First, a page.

Beginning in the early 2000s, the Chinese Ministry of Public Security has been building a searchable, national DNA database as part of their police information project, Golden Shield. As of 2015, the “Forensic Science DNA Database System” has amassed over 44 million “miscellaneous data entries” from more than 40 million individuals. The database of DNA information is the largest in the world, according to the Chinese government, especially when compared to the second, separate “Combat Trafficking DNA Database” which contains just over 513,000 DNA entries. Authorities claimed that the databases are for crime-fighting purpose, but people like Human Rights Watch‘s China Director Sophie Richardson have called it “Orwellian.”
The word itself is evocative of the totalitarian society in George Orwell’s landmark novel “Nineteen Eighty-Four”, wherein all of the novel’s citizens are constantly being monitored by the government through cameras. It aptly describes how many Chinese citizens feel after police forcibly collected DNA samples from them. Social media platforms such as Tieba, Weibo, Tianya and Zhidao have become replete with stories from concerned and enraged netizens. As stated by many a citizen, police officers without warrants entered their homes, workplaces, and schools for sampling. Others recalled being required to give DNA samples when they applied for ID cards or residency permits.
One netizen described this happening to them while undergoing a routine roadside ID check. They wrote in their Tianya post: “Why was I treated like this? I am not a criminal, but this is worse than a criminal, I’ve been feeling very upset. I’m afraid what they’d do to my sample.”
Another citizen had a similar experience when they applied for an ID. “I went to the county police station to get them to re-issue my ID, and they took my blood and DNA sample…why did they take my DNA?” The netizen wrote on Tieba. “ [They said] that’s the rule. If you don’t let us do it we won’t issue [your ID] …now even f****g DNA belongs to the Chinese Communist Party!” (Related: China now assigning ‘citizen scores’ to target dissenters and maintain sheep-like obedience among populace)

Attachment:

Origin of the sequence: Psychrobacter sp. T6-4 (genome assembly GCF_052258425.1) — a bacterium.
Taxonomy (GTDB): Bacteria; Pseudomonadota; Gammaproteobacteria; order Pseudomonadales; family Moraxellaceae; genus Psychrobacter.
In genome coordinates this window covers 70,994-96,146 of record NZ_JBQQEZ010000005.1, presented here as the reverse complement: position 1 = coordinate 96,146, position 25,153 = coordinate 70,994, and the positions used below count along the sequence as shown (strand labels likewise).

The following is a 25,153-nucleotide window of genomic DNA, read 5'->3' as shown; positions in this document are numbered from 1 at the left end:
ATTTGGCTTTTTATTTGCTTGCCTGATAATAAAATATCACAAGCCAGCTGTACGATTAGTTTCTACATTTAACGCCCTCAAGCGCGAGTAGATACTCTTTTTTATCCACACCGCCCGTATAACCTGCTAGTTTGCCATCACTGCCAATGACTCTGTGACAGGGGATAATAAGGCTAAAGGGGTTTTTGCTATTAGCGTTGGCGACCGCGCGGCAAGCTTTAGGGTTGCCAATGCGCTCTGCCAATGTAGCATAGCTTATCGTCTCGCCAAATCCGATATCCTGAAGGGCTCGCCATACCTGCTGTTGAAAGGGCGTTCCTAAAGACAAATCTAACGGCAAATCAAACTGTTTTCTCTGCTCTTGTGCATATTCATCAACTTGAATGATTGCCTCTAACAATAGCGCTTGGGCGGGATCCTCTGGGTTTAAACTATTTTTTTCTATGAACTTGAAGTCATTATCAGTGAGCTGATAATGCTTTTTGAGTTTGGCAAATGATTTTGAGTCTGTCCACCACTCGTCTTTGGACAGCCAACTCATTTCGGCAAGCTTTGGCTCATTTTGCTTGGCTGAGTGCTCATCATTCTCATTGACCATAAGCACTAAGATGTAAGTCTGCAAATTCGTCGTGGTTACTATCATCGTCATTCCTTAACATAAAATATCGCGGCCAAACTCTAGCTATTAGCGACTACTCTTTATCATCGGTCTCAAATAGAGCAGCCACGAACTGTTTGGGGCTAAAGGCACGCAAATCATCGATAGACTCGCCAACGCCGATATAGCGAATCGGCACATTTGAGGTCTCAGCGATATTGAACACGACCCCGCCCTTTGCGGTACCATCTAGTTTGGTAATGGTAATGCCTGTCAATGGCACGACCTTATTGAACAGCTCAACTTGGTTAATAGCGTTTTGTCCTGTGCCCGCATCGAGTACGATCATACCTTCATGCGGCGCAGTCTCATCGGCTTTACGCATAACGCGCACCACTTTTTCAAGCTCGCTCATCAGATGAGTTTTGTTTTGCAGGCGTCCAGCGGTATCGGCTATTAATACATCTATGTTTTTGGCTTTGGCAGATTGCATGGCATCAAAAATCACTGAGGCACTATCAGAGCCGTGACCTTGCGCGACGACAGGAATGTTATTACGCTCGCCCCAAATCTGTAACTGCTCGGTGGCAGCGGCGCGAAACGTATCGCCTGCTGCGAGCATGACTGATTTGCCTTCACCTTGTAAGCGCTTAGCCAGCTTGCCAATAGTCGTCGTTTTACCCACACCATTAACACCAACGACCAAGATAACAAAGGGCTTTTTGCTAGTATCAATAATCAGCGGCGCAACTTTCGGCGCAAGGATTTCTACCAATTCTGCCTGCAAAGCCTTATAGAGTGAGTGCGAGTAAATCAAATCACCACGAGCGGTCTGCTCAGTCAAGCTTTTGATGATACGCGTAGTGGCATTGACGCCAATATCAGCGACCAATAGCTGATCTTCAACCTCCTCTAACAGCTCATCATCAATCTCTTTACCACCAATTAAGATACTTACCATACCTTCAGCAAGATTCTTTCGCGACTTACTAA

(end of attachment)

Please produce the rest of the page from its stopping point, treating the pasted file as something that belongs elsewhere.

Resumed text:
Far from limiting DNA sample collecting to criminals, suspects, and ordinary citizens, the police force has also turned their attention to anyone they have deemed as potential threats. Migrant workers, petitioners, peaceful government critics, and locksmiths are just some of the people who fall under this broad umbrella. One particularly egregious case involved passport applicants in the Xinjiang Uyghur Autonomous Region, home to 10 million Muslim Uyghurs. The Turkic ethnic group has long been subjected to state repression, and local authorities have intensified their efforts against them in the wake of increasing terrorist activities worldwide, reported QZ.com.
Although the legitimate uses of DNA collection are undeniable, there are questions about China’s DNA database that have yet to be answered. Beyond what has been written in Article 130 in the country’s Criminal Procedure Law, there have to definite answers on how the data will be stored or how it will be used. As was written: “To ascertain certain features, conditions of injuries, or physical conditions of a victim or a criminal suspect, a physical examination may be conducted, and fingerprints, blood, urine and other biological samples may be collected.”
In a statement to HRW.org, Richardson commented: “Mass DNA collection by the powerful Chinese police absent effective privacy protections or an independent judicial system is a perfect storm for abuses. China is moving its Orwellian system to the genetic level.”
When approached by the rights group, Chinese Ministry of Public Security declined a request for comment.
Find similar stories of how science is used to create tyranny at ScienceTyranny.com.